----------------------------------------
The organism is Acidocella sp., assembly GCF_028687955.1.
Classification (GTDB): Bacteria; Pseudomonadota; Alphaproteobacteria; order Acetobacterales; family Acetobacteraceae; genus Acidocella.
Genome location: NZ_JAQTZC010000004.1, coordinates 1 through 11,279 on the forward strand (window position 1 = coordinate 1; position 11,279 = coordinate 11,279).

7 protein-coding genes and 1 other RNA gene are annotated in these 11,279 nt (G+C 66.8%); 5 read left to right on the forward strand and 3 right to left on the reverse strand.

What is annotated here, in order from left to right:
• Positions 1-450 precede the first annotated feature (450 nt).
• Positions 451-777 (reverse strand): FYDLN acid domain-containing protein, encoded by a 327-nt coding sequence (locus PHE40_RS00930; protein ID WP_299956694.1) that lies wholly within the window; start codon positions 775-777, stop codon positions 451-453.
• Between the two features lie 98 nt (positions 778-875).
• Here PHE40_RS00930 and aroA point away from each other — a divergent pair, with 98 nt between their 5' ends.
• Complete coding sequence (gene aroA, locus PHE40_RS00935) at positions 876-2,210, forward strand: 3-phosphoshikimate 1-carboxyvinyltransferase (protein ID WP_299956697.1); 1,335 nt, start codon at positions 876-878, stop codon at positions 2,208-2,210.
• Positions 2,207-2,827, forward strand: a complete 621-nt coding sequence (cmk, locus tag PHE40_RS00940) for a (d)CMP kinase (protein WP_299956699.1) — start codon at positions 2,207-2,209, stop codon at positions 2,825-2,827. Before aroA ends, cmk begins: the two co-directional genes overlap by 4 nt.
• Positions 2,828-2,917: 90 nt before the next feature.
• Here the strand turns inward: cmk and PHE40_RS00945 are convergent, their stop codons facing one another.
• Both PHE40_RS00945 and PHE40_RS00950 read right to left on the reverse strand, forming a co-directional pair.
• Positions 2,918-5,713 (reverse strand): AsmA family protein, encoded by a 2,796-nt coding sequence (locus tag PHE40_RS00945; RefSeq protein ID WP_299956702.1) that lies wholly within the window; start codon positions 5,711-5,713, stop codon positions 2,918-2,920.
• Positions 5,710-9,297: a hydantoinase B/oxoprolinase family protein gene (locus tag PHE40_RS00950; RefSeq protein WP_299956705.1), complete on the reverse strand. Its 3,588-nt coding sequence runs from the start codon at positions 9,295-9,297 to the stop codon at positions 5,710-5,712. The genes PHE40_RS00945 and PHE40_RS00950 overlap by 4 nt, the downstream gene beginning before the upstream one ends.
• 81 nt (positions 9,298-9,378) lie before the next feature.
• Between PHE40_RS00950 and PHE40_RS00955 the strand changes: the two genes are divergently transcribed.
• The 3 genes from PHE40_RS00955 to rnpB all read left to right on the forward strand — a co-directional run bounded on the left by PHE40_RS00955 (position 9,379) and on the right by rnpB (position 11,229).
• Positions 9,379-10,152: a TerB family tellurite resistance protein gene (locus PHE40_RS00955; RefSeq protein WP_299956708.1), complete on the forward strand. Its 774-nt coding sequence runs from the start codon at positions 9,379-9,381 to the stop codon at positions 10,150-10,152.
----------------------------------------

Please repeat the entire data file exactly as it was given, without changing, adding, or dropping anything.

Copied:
The organism is Acidocella sp., assembly GCF_028687955.1.
Classification (GTDB): Bacteria; Pseudomonadota; Alphaproteobacteria; order Acetobacterales; family Acetobacteraceae; genus Acidocella.
Genome location: NZ_JAQTZC010000004.1, coordinates 1 through 11,279 on the forward strand (window position 1 = coordinate 1; position 11,279 = coordinate 11,279).

7 protein-coding genes and 1 other RNA gene are annotated in these 11,279 nt (G+C 66.8%); 5 read left to right on the forward strand and 3 right to left on the reverse strand.

What is annotated here, in order from left to right:
• Positions 1-450 precede the first annotated feature (450 nt).
• Positions 451-777 (reverse strand): FYDLN acid domain-containing protein, encoded by a 327-nt coding sequence (locus PHE40_RS00930; protein ID WP_299956694.1) that lies wholly within the window; start codon positions 775-777, stop codon positions 451-453.
• Between the two features lie 98 nt (positions 778-875).
• Here PHE40_RS00930 and aroA point away from each other — a divergent pair, with 98 nt between their 5' ends.
• Complete coding sequence (gene aroA, locus PHE40_RS00935) at positions 876-2,210, forward strand: 3-phosphoshikimate 1-carboxyvinyltransferase (protein ID WP_299956697.1); 1,335 nt, start codon at positions 876-878, stop codon at positions 2,208-2,210.
• Positions 2,207-2,827, forward strand: a complete 621-nt coding sequence (cmk, locus tag PHE40_RS00940) for a (d)CMP kinase (protein WP_299956699.1) — start codon at positions 2,207-2,209, stop codon at positions 2,825-2,827. Before aroA ends, cmk begins: the two co-directional genes overlap by 4 nt.
• Positions 2,828-2,917: 90 nt before the next feature.
• Here the strand turns inward: cmk and PHE40_RS00945 are convergent, their stop codons facing one another.
• Both PHE40_RS00945 and PHE40_RS00950 read right to left on the reverse strand, forming a co-directional pair.
• Positions 2,918-5,713 (reverse strand): AsmA family protein, encoded by a 2,796-nt coding sequence (locus tag PHE40_RS00945; RefSeq protein ID WP_299956702.1) that lies wholly within the window; start codon positions 5,711-5,713, stop codon positions 2,918-2,920.
• Positions 5,710-9,297: a hydantoinase B/oxoprolinase family protein gene (locus tag PHE40_RS00950; RefSeq protein WP_299956705.1), complete on the reverse strand. Its 3,588-nt coding sequence runs from the start codon at positions 9,295-9,297 to the stop codon at positions 5,710-5,712. The genes PHE40_RS00945 and PHE40_RS00950 overlap by 4 nt, the downstream gene beginning before the upstream one ends.
• 81 nt (positions 9,298-9,378) lie before the next feature.
• Between PHE40_RS00950 and PHE40_RS00955 the strand changes: the two genes are divergently transcribed.
• The 3 genes from PHE40_RS00955 to rnpB all read left to right on the forward strand — a co-directional run bounded on the left by PHE40_RS00955 (position 9,379) and on the right by rnpB (position 11,229).
• Positions 9,379-10,152: a TerB family tellurite resistance protein gene (locus PHE40_RS00955; RefSeq protein WP_299956708.1), complete on the forward strand. Its 774-nt coding sequence runs from the start codon at positions 9,379-9,381 to the stop codon at positions 10,150-10,152.